"Michigan's starting lineup has as many sophomores (Floyd, Kovacs, Roh) and freshmen (Gordon, Gordon) as the entire Iowa two-deep, and where Iowa has seniors backed by seniors or sophomores backed by juniors in many places Michigan has freshmen, freshmen, and more freshmen."
I read a compelling treatise on another site that eloquently explained that USC's defense only sucks because Monte Kiffin has not yet died. You have countered none of that gentleman's well reasoned arguments. If only someone would take the time to combine all examples of such persuasive analysis from around the world of college football in one place, we wouldn't have to listen to your excuses. Obviously you just love losing, Brian.
I don't doubt that RR would fire Robinson if things failed to improve next year since he doesn't have a legacy with him, but I'd bet that getting rid of any of his assistants he brought from WVU would be a different matter entirely. RR strikes me as the kind of HC who would be very loyal to assistants who've been with him for a while and would be highly resistant to being told by DB or anyone else that he had to get rid of any of them.
Occasional excess is necessary to remedy the deadening effects of moderation.
I don't know if this really matters. It's not normal for a DC to hire his own staff. I''m not sure why this is brought up as an issue. Anyway, of the two defensive assistants who followed RR to Michigan, one (Frey) clearly seems good at his job and the other (Gibson) is one of our top recruiters. The position group where we have the most experience, and have shown the least demonstrable progress, is LB - GERG's position.
Because he went to Michigan? Guy hasn't coached college in 20 years, was the nominal defensive coordinator under Fox (who was the real coordinator) wasn't well thought of around the league and was fired. Greg Robinson has a better NFL resume than Trgovac and actually has been around the college game the last 20 years. If Michigan goes a different direction in the next couple of years I hope they can do better than Trgovac and I certainly wouldn't want them to open the check book up for him.
The issue is not that the two deep is so young, its what has happened that there is no development of supposedly talented recruits (or the out right loss of those recruits).
Justin Turner leaving the program after not contributing. BooBoo flaming out spectacularly. Will Campbell MIA. Warren deciding he was better off leaving a year early to go undrafted versus coming back for a senior season. Lolata leaving after having never contributed.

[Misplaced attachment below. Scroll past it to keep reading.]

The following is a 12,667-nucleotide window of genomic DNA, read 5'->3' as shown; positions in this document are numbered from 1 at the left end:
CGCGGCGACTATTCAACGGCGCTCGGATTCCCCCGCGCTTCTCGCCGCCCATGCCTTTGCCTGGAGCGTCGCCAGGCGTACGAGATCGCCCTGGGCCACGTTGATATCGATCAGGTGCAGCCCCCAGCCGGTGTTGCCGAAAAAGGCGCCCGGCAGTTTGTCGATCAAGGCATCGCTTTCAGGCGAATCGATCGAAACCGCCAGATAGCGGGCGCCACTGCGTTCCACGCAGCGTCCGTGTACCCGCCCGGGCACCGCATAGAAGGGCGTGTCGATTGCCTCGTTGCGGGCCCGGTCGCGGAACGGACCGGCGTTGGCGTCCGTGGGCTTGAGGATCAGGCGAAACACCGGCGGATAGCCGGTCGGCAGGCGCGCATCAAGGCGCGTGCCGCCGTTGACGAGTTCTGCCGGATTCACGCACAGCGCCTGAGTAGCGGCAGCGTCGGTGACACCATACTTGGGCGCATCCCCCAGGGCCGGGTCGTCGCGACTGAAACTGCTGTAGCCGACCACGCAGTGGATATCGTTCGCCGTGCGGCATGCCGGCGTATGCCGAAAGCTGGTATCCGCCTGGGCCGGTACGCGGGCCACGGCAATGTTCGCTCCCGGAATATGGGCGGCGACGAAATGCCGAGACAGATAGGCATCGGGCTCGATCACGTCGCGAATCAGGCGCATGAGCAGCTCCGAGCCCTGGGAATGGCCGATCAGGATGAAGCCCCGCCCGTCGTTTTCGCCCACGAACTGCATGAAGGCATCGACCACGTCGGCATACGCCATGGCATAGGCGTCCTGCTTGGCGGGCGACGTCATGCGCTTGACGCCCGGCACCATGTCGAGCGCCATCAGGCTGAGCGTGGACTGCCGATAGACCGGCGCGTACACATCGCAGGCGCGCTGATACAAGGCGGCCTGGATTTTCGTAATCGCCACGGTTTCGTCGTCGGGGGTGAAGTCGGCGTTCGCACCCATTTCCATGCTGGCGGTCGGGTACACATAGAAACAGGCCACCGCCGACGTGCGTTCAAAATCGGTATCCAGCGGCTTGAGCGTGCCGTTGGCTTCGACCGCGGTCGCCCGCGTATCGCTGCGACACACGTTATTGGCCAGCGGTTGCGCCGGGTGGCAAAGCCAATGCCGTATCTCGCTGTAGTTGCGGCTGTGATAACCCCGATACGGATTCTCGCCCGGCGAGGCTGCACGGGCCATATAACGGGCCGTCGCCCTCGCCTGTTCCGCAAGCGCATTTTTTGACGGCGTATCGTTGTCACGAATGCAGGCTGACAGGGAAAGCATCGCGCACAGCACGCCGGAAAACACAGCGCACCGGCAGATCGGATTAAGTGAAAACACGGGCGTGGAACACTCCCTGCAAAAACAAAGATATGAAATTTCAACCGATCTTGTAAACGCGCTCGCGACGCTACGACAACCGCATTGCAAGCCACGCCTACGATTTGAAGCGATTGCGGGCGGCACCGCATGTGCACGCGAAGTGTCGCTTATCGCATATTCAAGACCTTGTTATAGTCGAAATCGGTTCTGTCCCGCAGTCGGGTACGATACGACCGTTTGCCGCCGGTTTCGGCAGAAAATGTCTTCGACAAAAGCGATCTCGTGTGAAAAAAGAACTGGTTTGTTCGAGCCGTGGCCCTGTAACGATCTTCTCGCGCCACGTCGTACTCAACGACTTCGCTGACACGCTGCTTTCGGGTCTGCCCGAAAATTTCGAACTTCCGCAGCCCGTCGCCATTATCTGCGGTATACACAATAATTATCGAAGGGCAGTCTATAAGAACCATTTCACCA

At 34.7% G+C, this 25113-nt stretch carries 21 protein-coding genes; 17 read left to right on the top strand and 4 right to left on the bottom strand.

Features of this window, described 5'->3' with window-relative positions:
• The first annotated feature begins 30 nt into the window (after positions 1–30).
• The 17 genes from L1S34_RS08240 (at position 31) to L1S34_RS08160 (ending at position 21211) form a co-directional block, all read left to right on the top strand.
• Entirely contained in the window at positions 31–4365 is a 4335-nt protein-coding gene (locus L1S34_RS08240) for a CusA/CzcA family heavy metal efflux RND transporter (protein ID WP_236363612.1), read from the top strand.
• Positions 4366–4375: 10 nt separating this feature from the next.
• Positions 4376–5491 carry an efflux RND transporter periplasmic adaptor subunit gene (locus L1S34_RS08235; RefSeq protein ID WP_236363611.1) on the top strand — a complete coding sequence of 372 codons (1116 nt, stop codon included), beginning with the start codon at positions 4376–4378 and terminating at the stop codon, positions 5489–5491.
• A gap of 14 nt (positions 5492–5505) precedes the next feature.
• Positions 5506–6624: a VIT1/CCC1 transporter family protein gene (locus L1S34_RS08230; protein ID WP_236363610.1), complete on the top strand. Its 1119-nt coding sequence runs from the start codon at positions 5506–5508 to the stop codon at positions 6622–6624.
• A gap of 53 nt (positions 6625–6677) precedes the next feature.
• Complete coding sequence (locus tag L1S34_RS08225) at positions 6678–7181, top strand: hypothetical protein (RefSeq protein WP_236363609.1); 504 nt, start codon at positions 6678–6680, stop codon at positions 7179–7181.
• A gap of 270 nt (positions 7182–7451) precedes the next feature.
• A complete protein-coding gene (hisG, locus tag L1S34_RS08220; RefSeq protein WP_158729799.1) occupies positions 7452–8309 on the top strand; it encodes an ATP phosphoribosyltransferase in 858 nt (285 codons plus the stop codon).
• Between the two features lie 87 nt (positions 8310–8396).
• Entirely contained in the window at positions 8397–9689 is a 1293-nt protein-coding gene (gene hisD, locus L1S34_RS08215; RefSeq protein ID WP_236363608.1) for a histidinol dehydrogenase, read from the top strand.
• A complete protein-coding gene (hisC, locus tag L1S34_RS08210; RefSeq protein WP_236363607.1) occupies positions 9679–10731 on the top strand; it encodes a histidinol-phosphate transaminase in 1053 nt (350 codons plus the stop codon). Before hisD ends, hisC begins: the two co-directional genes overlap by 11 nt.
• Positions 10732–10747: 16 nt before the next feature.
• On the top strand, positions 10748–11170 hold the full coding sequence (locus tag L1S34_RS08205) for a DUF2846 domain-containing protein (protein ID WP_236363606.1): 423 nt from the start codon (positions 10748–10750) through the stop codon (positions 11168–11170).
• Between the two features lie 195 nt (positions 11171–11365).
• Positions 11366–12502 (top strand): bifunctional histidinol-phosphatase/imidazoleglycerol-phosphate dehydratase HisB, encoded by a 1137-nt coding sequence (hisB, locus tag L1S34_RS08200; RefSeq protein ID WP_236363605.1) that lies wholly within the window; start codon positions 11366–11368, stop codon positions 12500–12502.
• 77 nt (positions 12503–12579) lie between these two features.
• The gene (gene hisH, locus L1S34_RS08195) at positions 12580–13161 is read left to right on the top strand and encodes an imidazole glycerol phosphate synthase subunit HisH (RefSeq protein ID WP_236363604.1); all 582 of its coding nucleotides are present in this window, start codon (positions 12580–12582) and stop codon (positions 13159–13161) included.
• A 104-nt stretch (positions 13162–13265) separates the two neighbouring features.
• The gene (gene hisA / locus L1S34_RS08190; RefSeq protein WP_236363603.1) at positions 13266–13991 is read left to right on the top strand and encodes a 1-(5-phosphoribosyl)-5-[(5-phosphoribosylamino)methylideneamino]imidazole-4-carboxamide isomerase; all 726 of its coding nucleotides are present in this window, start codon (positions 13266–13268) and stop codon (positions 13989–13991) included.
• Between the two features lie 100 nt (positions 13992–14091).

Here is the crux of my concern. Most of the guys I list above would still be young players, so the expectation wasn't that the D would be incredible, rather there would be signs that it was building towards a highly experienced group that was currently demonstrating progress. That isn't the case. And that is the concern.
I'd love to hear the thoughts on why this is occurring. At some point, we need to accept that there is a failure occurring on the defensive side of the team. I think M hired a great HC in RR, but I'm concerned that the deterioration of the D year over year will catch up to RR. I hope this concern turns out to be nothing more than a worthless exercise in hand wringing...
You mention the development of talented recruits then you cite Warren (Jr who left for the draft, not undeveloped underclassman) and Cissoko (who turned criminal, not really much the coaching staff can do there). One was pretty fully developed and just bailed for the NFL (hah) and the other didn't give the staff a chance to turn him into anything.
You might have a point with the other three, but I think the coaching staff can only do so much. Turner was on campus for all of a year before he left the team on his own accord, same with LaLota. While they had all the hype in the world, they also had some pretty big physical disadvantages (Turner - "outgrew" corner; LaLota - showed up something like 2 inches shorter and 40 pounds lighter than expected). Either way I don't think these two qualify for your "failure to develop" concerns. You need more than a year in the program to develop into a solid player, and even highly regarded recruits flame out. It is just more obvious when it happens at Michigan because of the utter lack of depth behind them.